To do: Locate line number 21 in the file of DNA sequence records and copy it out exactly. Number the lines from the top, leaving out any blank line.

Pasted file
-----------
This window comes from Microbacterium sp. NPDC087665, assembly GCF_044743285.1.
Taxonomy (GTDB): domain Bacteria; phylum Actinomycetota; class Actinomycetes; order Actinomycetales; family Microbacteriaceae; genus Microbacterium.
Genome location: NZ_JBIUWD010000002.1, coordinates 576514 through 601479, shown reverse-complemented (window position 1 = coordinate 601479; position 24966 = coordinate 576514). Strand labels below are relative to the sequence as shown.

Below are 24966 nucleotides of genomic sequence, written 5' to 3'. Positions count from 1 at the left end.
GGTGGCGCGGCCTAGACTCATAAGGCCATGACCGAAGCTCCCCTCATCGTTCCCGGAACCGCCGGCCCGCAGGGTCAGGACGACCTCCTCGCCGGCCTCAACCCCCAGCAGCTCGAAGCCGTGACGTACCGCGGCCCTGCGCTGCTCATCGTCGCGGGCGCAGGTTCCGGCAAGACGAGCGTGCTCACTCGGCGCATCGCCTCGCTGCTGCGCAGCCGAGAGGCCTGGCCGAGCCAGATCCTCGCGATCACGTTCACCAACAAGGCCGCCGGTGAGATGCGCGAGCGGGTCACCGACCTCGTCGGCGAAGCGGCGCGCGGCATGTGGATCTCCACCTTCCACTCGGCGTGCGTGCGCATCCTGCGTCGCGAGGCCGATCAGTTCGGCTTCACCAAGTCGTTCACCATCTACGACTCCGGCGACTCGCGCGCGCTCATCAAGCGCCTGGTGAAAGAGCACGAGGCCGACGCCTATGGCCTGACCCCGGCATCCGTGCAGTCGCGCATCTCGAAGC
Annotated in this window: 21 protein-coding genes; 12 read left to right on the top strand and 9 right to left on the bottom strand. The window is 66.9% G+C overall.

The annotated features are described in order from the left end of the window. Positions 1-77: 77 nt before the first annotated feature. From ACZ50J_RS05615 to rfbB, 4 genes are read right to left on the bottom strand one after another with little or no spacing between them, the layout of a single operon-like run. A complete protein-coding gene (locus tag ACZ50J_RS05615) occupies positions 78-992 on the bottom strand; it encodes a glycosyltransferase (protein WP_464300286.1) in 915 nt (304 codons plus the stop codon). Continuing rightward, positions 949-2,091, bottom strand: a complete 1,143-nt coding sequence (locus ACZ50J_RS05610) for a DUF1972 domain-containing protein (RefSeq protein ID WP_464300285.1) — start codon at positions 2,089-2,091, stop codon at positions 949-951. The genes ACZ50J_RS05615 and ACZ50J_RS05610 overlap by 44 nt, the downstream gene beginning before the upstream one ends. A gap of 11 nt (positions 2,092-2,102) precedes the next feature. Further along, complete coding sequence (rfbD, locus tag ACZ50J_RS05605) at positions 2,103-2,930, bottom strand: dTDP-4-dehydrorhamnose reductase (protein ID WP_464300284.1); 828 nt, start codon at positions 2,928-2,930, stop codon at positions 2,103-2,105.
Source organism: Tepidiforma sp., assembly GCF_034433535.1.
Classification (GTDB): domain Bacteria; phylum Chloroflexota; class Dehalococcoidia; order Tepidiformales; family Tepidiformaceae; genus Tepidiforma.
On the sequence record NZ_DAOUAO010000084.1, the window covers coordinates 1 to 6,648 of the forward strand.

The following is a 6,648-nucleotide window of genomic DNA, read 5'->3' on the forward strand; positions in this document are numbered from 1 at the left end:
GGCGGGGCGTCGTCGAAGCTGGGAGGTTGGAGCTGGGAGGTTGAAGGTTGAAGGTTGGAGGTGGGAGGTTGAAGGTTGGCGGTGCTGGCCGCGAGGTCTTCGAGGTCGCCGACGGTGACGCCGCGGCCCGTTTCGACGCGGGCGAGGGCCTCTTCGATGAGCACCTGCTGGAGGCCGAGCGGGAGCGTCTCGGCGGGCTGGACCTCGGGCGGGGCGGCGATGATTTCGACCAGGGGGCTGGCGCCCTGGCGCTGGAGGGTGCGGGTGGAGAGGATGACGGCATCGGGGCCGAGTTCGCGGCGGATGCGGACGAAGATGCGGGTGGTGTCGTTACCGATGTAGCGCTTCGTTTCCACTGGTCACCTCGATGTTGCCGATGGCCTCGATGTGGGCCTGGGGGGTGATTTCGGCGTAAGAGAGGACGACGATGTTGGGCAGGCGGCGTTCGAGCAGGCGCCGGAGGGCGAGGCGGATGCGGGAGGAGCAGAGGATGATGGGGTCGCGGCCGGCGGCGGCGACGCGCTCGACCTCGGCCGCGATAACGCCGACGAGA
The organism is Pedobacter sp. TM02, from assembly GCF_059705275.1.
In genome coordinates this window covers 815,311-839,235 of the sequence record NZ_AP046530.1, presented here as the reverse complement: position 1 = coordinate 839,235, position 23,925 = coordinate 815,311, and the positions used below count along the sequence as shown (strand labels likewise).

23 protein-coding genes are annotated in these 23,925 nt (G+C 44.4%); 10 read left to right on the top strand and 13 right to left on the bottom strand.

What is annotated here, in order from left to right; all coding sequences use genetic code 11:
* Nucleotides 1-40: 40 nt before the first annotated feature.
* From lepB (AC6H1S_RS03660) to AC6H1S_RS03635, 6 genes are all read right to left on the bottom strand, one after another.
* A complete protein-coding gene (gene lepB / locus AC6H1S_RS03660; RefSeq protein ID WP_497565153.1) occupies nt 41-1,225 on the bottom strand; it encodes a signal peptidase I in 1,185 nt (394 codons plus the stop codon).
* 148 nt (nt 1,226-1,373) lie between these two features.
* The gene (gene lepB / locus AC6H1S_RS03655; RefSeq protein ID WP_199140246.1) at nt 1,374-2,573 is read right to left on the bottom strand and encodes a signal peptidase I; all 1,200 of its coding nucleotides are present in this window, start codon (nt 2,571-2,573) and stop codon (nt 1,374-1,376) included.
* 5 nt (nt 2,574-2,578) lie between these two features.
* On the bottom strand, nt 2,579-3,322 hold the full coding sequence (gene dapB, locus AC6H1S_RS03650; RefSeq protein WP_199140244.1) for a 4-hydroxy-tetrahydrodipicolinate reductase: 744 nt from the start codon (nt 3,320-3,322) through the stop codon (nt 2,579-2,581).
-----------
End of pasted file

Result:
* The gene (gene lepB / locus AC6H1S_RS03655; RefSeq protein ID WP_199140246.1) at nt 1,374-2,573 is read right to left on the bottom strand and encodes a signal peptidase I; all 1,200 of its coding nucleotides are present in this window, start codon (nt 2,571-2,573) and stop codon (nt 1,374-1,376) included.